The 'receiver machine is constructed similarly to the transmitter. The secondary-windings 6 and 6' `are interconnected by the conductors 4 Aand Ythe field windings 12 and 12 are excitedfrom a common source of single phase-'alternating supply indicated by conductors L1 and L2. The motoring windings 13 and 13 are `'connected in parallel and then connected to the supply in series with a suitable capacitor 14.
Referring to Fig. `5, the stator core or field member 21 carries theffield and motoring windings, while the rotor core 22 carries the armature windings. Both cores have slots similar to those in a slip ring induction motor which contain the windings. The commutator 8 on the rotor is connected to the armaturewindingS in the usual manner, while tappings spaced apart by 120 electrical are connected to the slip rings'7 to cause the armature winding also to serve as the-secondary winding. The stator slots contain three phases 23, 24, 2i', of a balanced or unbalanced polyphase ywinding distributed in the slots. These phases are shown connected in delta but they could be connected in star or be replaced byan equivalent two-phase Winding. Phase winding 23 is connected to the Vsingle-phase supply Ll--L2 and constitutes the field winding, while phase windinqs 212 and 25 constitute the motoring winding t3 and are energised from the supply through capacitor 14. Capacitor v14 is connected as shown for motoring in one direction and is connected in the dotted position Si for the reverse direction of rotation. The short-circuied brushes '9 'are set so that there is no current in the short-circuiting connection when the machines are excited'without capacitor 14.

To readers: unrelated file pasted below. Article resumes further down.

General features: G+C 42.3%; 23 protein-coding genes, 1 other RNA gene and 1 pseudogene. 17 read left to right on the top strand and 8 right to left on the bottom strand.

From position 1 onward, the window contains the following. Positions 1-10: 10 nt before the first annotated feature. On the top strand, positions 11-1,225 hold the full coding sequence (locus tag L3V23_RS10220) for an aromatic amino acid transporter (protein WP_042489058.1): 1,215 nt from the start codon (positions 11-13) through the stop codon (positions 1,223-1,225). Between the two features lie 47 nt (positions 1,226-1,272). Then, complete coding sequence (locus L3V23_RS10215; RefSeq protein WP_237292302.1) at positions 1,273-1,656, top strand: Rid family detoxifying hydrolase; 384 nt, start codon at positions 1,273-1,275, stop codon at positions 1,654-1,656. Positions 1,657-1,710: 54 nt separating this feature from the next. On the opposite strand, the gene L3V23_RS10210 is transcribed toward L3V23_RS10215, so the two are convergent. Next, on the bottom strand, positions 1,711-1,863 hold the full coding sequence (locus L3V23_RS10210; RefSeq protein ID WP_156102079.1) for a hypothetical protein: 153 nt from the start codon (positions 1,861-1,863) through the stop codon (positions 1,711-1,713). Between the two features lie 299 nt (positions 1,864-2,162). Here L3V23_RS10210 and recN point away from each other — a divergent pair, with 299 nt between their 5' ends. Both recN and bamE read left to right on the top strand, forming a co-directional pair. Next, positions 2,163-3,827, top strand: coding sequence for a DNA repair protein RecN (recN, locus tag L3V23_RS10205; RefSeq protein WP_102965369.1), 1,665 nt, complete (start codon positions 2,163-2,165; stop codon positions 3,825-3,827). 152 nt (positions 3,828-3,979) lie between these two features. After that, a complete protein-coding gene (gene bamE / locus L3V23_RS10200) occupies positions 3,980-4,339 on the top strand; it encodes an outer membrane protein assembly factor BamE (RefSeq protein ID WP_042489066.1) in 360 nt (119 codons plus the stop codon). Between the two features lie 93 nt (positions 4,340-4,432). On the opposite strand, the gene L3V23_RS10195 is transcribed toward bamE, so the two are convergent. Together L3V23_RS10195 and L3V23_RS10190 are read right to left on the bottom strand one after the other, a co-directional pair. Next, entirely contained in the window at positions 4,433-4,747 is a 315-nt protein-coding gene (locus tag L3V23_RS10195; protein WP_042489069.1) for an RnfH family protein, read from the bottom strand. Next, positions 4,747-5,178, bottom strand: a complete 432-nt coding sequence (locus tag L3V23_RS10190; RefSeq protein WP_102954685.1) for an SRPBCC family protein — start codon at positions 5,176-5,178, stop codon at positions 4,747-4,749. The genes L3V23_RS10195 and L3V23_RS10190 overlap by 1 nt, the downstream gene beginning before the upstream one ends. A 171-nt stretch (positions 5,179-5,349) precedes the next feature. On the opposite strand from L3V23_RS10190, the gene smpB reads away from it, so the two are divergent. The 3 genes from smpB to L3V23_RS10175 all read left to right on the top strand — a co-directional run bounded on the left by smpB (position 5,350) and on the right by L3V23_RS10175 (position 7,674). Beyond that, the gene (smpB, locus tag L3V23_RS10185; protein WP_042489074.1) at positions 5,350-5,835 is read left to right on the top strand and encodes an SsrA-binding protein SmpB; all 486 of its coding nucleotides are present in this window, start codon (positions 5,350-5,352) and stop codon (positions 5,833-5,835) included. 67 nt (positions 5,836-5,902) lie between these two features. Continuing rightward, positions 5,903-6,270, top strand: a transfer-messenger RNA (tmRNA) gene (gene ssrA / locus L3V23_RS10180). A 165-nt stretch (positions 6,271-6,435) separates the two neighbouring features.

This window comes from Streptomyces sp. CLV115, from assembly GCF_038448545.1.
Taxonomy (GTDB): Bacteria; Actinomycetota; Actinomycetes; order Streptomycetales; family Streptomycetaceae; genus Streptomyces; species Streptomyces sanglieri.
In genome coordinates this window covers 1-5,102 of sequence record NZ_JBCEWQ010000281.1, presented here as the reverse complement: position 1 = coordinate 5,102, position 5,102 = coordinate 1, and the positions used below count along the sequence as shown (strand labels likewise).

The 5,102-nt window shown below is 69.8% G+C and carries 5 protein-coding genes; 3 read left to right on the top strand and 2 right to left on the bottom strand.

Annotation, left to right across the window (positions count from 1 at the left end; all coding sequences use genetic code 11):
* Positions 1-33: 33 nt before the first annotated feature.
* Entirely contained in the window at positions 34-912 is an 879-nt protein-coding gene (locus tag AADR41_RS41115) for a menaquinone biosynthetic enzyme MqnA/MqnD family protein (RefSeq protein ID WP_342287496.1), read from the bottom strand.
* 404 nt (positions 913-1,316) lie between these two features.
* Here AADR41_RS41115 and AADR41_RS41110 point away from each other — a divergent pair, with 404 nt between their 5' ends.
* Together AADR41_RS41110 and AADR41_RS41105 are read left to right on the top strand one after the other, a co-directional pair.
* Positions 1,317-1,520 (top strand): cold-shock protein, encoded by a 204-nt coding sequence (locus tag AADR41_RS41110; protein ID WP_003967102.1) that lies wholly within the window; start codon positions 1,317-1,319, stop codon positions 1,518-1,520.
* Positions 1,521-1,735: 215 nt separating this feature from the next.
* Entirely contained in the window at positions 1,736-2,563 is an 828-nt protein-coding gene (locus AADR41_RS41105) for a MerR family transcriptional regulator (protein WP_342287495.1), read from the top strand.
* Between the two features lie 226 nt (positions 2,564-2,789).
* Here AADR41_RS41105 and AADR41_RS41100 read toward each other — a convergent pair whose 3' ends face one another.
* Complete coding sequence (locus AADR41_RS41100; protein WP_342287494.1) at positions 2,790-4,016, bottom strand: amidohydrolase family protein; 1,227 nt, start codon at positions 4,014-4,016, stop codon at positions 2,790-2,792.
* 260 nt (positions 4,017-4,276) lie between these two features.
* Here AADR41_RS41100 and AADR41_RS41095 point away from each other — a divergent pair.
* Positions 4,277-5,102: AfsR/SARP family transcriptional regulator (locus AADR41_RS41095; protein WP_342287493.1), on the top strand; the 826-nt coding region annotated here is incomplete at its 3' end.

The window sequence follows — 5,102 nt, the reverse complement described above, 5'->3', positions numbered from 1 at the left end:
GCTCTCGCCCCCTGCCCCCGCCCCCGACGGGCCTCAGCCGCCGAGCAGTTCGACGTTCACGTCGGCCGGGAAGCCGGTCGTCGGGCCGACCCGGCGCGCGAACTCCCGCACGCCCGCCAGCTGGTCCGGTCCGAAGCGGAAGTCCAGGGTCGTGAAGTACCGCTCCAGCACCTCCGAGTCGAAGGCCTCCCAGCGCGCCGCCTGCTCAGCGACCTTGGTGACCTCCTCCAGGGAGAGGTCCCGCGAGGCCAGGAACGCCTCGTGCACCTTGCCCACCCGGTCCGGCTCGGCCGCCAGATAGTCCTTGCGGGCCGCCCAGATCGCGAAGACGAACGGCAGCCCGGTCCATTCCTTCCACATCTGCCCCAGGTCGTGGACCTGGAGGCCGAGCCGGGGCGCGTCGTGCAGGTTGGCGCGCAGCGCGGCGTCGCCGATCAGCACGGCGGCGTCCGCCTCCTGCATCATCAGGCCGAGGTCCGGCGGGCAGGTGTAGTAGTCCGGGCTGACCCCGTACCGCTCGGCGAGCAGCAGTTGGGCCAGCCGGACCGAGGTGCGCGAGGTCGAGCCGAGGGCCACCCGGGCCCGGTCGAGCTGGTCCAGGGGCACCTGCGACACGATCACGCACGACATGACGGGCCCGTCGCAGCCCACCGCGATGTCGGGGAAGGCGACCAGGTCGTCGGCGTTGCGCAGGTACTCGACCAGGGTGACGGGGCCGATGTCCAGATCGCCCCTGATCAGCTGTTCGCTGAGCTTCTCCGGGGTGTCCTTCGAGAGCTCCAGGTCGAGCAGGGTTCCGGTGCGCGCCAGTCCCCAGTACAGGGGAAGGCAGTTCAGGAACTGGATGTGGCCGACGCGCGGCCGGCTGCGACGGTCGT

if the commutated winding andthe associated shortcircuited brushes are omitted the machine will 4be recognized by those skilled in the art `as a selsyn machine of the previously well-known kind, in which the primary windingA is winding 12, and the secondary winding 6.